Perhaps even more persuasive was the attitude of other governments. In the region, even the thoroughly authoritarian and staunchly pro-US monarchies of the Gulf largely stood by, with the exception of Kuwait, refusing to jump onto Washington’s war wagon. Saudi Arabia convinced the US not to request use of Saudi bases for launching air strikes, so Riyadh would not have to refuse. Bahrain felt compelled to withdraw an earlier promise of military support. In the UN Security Council, French and Russian opposition to military action was crucial; one could not help but take into account the nascent efforts by Paris and Moscow to begin nibbling at the edges of the seven-year-long unchallenged US control of Middle East diplomacy.

Even Tony Blair’s Britain, caught between its consistent backing of Clinton’s war efforts and its current position as president of the EU, moved to distance itself from the US once Annan returned from Baghdad with a negotiated settlement. British diplomats endorsed the UN-Iraqi accord much more wholeheartedly than their American counterparts and remained noticeably cool to Clinton administration claims that the new Council resolution somehow authorized a future unilateral US strike.

The US was stuck. Ambassador Bill Richardson declared that the resolution endorsing the secretary general’s agreement represented a “victory” for the US because its language included the threat of “severest” sanctions if Iraq again violated the terms. But Washington is more isolated than ever in its claims that first, the actual language of the resolution means something other than what it says about collective UN, not unilateral US, action being required; and second, that the new resolution is irrelevant anyway be cause the US already has authority for unilateral action based on earlier resolutions. (The resolution states that the Council decides “to remain actively seized of the matter, in order to ensure implementation of this resolution, and to secure peace and security in the area.” In UN-speak, “remain actively seized” means the issue remains on the Council’s agenda.)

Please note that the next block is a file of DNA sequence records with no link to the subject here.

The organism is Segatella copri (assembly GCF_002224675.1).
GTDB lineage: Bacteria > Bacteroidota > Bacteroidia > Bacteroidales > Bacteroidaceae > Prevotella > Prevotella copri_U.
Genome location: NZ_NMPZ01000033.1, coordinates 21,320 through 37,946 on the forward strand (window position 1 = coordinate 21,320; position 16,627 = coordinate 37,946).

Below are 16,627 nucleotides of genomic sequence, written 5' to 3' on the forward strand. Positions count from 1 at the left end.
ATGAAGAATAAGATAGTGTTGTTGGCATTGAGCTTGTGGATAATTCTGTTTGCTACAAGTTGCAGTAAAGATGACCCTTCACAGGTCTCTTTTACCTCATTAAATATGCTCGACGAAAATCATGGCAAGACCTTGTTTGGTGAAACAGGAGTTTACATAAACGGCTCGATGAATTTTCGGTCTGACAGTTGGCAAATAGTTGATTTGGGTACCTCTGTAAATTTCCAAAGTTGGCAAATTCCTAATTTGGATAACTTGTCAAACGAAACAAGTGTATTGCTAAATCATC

This time Washington accepted a diplomatic way out of the box. But the threat of a US attack remains serious, even if the constraints facing the Clinton administration remain much the same. Clinton’s hostility to the Iraq-UN agreement and the Security Council resolution endorsing it may well reflect the influence of congressional unilateralism at work. But however pragmatic its origins, the position indicates an acceptance by the White House of the anti-UN fury raging across Washington.

What is badly needed now — as it has been for some time — is a new approach that targets Iraq’s weapons programs in the context of an effective international response to weapons proliferation beyond Baghdad and that recognizes the centrality of the UN in Middle East diplomacy. At least four components should be the basis for such a new set of policies.

First, on the specific issue of Iraqi compliance with UN resolutions, Washington should acknowledge that this is indeed an issue for the United Nations, and not for the US on its own. It should affirm the actual terms of the ceasefire resolution regarding elimination of Iraq’s weapons of mass destruction and stop moving the goal posts. The UN resolution does not require that Saddam Hussein be ousted before sanctions can be lifted. However desirable such a change might be, the persistent US demand for it provides only a negative incentive to Baghdad, effectively insuring non-compliance, and undermines the legitimacy of the UN. The Clinton administration, moreover, cannot maintain its specious claim that earlier Security Council resolutions authorize current unilateral military strikes.